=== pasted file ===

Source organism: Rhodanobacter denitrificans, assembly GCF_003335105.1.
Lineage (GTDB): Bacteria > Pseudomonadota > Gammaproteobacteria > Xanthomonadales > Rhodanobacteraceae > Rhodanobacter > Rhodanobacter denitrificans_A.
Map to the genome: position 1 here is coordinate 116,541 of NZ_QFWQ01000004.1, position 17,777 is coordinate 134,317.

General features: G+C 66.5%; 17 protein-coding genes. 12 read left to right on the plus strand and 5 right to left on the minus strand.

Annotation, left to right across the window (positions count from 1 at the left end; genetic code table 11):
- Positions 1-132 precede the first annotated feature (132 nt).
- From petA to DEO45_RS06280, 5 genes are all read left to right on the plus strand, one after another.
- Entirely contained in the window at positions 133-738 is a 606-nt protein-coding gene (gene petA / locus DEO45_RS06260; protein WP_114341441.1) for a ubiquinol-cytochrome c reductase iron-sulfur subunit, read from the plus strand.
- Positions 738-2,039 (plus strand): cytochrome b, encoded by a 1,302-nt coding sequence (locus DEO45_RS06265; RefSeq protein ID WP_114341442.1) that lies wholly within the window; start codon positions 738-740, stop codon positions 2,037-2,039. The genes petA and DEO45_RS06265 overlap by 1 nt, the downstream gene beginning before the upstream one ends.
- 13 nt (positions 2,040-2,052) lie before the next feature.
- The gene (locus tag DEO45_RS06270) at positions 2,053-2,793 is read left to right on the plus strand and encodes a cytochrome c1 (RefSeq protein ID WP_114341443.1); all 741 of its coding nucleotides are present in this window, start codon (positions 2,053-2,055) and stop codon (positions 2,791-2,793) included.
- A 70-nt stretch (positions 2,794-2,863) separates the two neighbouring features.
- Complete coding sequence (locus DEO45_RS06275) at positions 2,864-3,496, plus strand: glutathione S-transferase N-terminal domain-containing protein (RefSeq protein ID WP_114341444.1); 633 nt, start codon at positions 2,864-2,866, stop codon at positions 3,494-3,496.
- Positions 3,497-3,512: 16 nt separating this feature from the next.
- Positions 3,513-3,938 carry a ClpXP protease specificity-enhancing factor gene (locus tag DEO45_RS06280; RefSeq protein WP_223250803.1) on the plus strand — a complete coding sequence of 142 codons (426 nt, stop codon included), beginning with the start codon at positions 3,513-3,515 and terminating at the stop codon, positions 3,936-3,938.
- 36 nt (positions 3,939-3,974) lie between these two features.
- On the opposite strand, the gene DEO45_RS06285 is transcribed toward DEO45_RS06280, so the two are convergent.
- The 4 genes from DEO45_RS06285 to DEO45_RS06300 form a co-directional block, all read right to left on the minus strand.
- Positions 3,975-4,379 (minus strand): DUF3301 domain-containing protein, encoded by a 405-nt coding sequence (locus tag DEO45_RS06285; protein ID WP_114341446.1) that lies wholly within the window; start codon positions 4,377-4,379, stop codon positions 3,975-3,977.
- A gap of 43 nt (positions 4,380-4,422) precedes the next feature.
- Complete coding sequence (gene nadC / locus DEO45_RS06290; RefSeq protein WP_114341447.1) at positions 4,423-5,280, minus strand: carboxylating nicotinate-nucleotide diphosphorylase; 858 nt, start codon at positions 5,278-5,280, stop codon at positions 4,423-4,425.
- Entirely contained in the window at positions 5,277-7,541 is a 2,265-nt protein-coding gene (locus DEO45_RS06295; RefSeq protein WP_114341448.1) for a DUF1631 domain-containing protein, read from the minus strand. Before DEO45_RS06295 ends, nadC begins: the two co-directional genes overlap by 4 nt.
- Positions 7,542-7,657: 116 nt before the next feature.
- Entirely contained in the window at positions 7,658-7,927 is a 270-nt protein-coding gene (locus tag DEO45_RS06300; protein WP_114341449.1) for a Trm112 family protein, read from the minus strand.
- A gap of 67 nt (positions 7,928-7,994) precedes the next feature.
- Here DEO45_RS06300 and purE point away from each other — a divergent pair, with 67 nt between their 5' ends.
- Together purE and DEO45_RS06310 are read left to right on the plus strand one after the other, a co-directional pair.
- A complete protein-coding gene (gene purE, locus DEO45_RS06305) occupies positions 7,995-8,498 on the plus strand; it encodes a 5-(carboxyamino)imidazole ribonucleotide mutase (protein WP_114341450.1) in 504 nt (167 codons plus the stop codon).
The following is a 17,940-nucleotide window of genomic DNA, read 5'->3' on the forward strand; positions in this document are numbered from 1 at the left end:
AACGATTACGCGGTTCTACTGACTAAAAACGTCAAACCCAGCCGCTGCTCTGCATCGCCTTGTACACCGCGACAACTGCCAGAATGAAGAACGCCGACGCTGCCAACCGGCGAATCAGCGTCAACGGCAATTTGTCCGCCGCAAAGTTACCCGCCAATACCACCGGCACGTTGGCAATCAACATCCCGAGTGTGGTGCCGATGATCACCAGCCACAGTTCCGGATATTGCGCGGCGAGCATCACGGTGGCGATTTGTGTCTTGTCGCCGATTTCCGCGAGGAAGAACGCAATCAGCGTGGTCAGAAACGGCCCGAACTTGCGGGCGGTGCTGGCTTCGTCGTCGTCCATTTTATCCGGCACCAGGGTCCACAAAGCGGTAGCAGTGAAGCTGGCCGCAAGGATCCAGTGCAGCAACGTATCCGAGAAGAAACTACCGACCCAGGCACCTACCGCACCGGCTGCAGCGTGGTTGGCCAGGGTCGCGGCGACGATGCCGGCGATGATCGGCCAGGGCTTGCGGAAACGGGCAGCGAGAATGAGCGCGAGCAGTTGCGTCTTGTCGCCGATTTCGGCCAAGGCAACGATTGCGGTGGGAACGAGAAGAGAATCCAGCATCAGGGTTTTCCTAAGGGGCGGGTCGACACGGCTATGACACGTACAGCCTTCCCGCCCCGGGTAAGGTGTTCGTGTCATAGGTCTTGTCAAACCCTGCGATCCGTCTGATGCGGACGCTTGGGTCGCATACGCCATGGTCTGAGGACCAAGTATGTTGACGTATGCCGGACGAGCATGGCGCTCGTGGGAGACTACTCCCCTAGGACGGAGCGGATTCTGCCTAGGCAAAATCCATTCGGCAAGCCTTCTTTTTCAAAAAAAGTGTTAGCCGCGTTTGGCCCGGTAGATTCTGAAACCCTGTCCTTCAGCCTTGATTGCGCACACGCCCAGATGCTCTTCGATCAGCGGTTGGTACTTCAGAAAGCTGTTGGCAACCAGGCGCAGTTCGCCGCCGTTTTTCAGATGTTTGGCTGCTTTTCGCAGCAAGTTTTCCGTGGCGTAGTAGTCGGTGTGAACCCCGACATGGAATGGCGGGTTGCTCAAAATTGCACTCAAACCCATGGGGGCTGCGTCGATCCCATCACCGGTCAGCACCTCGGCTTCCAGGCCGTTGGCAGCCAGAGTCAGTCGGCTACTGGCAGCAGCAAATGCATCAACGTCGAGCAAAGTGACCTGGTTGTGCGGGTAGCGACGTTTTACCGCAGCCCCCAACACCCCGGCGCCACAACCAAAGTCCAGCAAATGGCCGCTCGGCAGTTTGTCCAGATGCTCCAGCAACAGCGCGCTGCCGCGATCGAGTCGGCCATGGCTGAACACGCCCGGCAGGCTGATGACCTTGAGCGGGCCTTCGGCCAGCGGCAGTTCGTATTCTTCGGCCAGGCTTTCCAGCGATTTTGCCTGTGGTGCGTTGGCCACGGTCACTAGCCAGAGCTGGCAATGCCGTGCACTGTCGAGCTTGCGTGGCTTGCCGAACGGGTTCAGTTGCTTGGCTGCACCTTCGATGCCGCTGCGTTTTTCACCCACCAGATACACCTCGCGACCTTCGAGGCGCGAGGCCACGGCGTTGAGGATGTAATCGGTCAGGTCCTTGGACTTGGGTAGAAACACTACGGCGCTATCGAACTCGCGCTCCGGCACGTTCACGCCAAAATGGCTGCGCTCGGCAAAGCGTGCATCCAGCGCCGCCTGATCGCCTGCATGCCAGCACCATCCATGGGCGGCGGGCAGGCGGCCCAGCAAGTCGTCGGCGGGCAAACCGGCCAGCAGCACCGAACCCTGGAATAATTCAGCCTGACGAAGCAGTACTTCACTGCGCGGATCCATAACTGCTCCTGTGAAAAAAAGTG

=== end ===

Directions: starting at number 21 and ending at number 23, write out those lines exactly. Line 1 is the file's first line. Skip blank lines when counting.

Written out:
- Complete coding sequence (gene nadC / locus DEO45_RS06290; RefSeq protein WP_114341447.1) at positions 4,423-5,280, minus strand: carboxylating nicotinate-nucleotide diphosphorylase; 858 nt, start codon at positions 5,278-5,280, stop codon at positions 4,423-4,425.
- Entirely contained in the window at positions 5,277-7,541 is a 2,265-nt protein-coding gene (locus DEO45_RS06295; RefSeq protein WP_114341448.1) for a DUF1631 domain-containing protein, read from the minus strand. Before DEO45_RS06295 ends, nadC begins: the two co-directional genes overlap by 4 nt.
- Positions 7,542-7,657: 116 nt before the next feature.